Saturday 24th February – Luke 5:1-6 ‘Because you say so…’

Luke 5:1-6

I wonder if you’ve had the experience of God asking you to do something surprising?  Something that at the time didn’t make a lot of sense?  I remember Brother Andrew – who passed away recently after a remarkable life of courageous witness – telling the story of once smuggling bibles into the Eastern Bloc and sensing God ask him to leave them uncovered, rather than well hidden.

Sure enough, he was stopped and the policeman opened the boot.  Andrew describes praying this simple prayer under his breath: ‘O Lord, you who made the blind to see, make seeing eyes blind.’ The bibles were there, right in front of the official, but he didn’t ‘see’ them and waved Brother Andrew on his way!  God was teaching Andrew to trust him implicitly. 

Today’s passage takes a similar turn.  There’s no reason for Jesus to get in the boat in order to teach people, so we have to assume that he had another plan in mind – which becomes clear as the story unfolds.  Jesus, who has recently got to know Simon and his family (4:38-39), now has Simon next to him in the boat, and makes a very odd request: ‘Put out into deep water and let down the nets for a catch.’ (v4)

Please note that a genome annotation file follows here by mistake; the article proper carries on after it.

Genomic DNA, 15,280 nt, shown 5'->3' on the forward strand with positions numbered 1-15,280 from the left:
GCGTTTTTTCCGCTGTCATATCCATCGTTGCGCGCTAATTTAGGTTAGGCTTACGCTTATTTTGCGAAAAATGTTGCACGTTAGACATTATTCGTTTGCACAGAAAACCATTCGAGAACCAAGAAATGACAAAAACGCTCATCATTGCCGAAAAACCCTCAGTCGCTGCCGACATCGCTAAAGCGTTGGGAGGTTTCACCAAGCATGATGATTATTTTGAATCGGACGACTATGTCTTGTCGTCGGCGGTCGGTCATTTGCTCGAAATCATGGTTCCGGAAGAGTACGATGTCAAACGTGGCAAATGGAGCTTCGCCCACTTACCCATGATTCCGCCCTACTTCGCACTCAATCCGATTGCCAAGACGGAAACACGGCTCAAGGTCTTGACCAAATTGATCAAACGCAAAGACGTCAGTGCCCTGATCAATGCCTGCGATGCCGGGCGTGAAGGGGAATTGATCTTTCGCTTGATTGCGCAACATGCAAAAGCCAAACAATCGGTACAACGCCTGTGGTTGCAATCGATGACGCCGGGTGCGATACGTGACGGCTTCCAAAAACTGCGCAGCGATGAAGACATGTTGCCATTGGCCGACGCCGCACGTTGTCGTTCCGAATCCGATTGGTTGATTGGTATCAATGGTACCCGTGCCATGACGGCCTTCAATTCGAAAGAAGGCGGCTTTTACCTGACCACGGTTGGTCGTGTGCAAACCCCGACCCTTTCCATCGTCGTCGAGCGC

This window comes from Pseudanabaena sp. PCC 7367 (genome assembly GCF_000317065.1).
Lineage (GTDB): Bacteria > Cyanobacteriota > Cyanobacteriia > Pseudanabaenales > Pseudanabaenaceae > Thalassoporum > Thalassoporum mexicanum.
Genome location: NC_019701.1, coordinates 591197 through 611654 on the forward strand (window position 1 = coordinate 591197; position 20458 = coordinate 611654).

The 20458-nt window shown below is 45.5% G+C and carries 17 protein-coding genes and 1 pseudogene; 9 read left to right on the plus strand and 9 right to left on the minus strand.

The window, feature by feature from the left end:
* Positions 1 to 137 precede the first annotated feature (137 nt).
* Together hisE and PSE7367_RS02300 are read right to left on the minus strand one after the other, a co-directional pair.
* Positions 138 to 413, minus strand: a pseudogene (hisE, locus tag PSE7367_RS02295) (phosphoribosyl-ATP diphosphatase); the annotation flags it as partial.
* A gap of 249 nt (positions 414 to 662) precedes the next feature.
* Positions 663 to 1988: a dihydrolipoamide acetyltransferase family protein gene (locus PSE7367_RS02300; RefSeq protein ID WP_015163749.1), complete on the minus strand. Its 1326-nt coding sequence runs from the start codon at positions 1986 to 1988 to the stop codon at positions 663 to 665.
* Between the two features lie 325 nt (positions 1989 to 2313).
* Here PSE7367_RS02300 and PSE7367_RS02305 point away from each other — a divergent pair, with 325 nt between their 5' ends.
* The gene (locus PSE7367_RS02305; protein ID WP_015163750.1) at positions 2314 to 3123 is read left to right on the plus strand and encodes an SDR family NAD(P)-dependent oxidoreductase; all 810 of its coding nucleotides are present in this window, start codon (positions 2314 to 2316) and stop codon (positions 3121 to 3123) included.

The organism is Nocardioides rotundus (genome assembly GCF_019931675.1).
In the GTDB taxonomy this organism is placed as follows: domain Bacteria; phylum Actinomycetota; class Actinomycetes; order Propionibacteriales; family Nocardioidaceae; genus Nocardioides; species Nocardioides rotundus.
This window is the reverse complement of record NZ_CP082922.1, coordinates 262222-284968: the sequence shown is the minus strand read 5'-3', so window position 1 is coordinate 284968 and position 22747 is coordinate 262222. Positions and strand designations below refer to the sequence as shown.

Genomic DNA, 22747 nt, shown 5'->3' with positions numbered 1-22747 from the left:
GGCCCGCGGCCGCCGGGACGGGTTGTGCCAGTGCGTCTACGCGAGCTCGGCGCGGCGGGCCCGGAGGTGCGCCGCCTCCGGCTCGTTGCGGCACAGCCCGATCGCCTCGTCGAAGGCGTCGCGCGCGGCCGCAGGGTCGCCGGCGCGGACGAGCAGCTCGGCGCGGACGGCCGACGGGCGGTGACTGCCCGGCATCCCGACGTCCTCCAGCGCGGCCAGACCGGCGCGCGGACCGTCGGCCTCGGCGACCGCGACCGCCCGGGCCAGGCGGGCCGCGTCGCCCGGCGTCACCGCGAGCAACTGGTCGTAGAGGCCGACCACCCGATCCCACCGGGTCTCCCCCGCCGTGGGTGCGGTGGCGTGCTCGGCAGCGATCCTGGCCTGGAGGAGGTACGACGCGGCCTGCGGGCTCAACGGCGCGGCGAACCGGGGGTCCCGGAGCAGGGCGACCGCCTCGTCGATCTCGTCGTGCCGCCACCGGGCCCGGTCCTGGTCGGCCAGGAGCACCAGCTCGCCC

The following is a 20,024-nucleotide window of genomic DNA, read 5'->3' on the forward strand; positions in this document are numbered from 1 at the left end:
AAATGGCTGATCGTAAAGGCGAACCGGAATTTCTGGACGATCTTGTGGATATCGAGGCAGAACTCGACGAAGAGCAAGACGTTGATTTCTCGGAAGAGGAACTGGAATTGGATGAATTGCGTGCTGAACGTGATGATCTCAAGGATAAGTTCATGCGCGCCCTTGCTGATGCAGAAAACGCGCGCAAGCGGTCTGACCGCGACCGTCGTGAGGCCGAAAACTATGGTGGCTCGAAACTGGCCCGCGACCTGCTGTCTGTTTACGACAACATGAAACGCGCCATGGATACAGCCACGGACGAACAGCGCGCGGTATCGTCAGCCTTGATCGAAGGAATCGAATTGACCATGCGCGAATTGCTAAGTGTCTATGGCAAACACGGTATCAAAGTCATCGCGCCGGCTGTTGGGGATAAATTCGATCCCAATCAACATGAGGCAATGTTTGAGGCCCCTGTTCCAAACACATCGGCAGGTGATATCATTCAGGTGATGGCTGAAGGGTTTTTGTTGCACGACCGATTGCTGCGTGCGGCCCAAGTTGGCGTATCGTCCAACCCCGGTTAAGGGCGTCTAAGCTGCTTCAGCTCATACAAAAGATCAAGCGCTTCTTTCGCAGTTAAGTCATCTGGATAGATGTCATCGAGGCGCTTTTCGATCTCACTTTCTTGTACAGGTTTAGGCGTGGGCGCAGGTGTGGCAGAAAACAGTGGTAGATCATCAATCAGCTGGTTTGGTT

Humanly speaking, this is basically a daft idea – fish only came to the surface at night; during the day, in deep water, they would be near the bottom of the lake and nowhere near the nets.  In other words, Jesus was basically telling a professional fisherman: ‘do something completely pointless which you know will never work!’

Simon’s reply is extraordinary: ‘Because you say so….’ (v5)  In other words: ‘I’m doing this for you, Jesus: I trust you because you’ve already shown me your wisdom and authority.  Even if I’m wrong, I’d rather be wrong trusting you than put my own judgement above yours.’

We know what happens!  Jesus does another astounding miracle (v6), the effects of which we’ll see tomorrow.  But today, let’s just spend some time reflecting on what it means to trust Jesus – especially when trusting seems like the harder thing to do.  Perhaps Jesus has never asked you to do something daft for him: but either way, this story invites us to trust in the Lord, whose ways are higher than our ways, and whose thoughts are higher than our thoughts (Is 55:9).  As this week concludes, may we all choose to place our trust – in every circumstance – in this wise, loving and powerful Lord.